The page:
It is also often argued that an officer working alone is less likely to act without caution than is the same officer working with a partner.xv Eastman, for example, argues that the presence of a second officer may serve to discourage caution. Pride prevents the second officer from prudently assessing danger or taking suitable precautions, for fear that one’s partner may interpret the caution as cowardice.xvi

Researchers have also found that working with a second officer may lead to careless behaviour. Wilson, for one, argues that carelessness is the greatest killer of police officers.xvii

Some researchers also argue that, when police do have trouble with prisoners, it is often because officers are over-confident or aggressive and that this occurs more frequently with two-officer cars.xviii There is at least some anecdotal evidence to support this contention.

In addition, according to the Institute for Training in Municipal Administration, an officer patrolling alone must give first attention to beat duties. There are no distractions other than those the officer is obligated to notice on the beat. The officer is completely self-dependent for his or her safety and welfare.xix An officer working alone is safer because the presence of a second officer reduces reasonable caution.xx An offender who is approached by a single officer may offer no resistance because the officer is not abusive or threatening. Two officers who exceed their moral authority may actually increase the prisoner’s inclination to rebel.xxi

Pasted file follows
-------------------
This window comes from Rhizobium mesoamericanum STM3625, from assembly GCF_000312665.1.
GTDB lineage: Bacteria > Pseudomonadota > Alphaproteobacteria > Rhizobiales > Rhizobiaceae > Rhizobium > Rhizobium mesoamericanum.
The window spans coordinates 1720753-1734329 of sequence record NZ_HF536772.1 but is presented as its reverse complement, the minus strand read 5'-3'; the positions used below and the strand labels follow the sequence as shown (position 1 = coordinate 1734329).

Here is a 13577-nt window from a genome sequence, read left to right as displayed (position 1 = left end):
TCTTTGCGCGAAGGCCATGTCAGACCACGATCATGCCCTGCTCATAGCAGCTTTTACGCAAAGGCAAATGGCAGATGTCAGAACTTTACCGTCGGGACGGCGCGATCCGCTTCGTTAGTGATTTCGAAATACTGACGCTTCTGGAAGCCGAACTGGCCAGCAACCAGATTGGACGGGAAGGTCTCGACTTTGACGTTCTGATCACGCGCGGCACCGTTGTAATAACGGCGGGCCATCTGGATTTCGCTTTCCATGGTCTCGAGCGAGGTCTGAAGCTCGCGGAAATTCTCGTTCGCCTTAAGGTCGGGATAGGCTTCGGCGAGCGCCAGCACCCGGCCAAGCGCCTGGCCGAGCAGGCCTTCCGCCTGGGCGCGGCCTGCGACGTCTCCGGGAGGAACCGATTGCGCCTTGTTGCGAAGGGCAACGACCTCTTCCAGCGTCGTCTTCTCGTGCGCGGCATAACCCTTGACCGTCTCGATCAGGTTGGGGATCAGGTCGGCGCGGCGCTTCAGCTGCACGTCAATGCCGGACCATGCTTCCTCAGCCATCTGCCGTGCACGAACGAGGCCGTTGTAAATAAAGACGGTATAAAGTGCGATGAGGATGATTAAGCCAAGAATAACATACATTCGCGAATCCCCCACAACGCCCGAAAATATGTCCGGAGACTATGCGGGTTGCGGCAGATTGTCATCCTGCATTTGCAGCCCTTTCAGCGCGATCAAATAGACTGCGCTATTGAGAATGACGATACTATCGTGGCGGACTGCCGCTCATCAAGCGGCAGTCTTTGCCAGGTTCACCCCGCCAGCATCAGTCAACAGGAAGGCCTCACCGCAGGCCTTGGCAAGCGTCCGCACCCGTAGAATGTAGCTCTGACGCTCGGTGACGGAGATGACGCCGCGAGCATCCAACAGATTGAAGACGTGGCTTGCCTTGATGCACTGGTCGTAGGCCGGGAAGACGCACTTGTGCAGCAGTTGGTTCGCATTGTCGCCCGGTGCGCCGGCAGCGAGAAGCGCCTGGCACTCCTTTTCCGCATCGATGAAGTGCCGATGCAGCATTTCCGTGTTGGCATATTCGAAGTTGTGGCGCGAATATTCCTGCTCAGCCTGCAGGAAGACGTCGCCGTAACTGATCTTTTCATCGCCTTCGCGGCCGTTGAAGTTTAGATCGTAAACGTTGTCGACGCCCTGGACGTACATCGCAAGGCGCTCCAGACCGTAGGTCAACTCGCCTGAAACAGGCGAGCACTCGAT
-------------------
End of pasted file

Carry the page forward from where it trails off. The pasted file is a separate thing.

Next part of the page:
i Clower suggests that police departments deploy one-and-a-half cars. Two officers in one car are assigned to each beat with one officer detached from the car to perform walking patrol in areas requiring such coverage. The two-officer teams would be in constant radio communication with each other. Should an situation arise where there could be an element of danger the one officer alone the cruiser would pick up the foot patrolman and they could jointly handle the call . See The Police, by G.H.S. Jayewardene, Crimecare, Inc, Ottawa, 1982, p. 65.

ii Police Patrol Readings, by Samuel G. Chapman, Second Edition. Bannerstone House, Illinois, 1970, p. 217.

iii Ibid., p. 219.

iv Ibid., p. 217.

v Ibid., p. 218.

vi Jayewardene, op. cit., p. 65.

vii Chapman, op. cit., p. 213 and Jayewardene, op. cit., p. 65.

viii Chapman, op. cit., p, 214.

ix Ibid., pp. 218-219.

x Ibid.

xi Ibid., p. 214, and Jayewardene, op. cit., p. 65.

xii Chapman, op. cit., p. 217.

xiii Ibid.

xiv The Effectiveness of Policing, edited by R.V.G. Clarke and J.M. Hough, Gower Publishing Company, Great Britain, 1980, p. 60.

xv Jayewardene, op. cit., p. 65.

xvi Ibid., and The Policeman in the Community, by Michael Banton, Tavistock Publications Limited, Great Britain, 1964, p. 151.

xvii Jayewardene, op. cit., p, 65.

xviii Banton, op. cit., p. 69 and pp. 151-2.

xix Ibid., pp. 151-2.

xx Ibid., p. 151.

i Ibid., p. 152.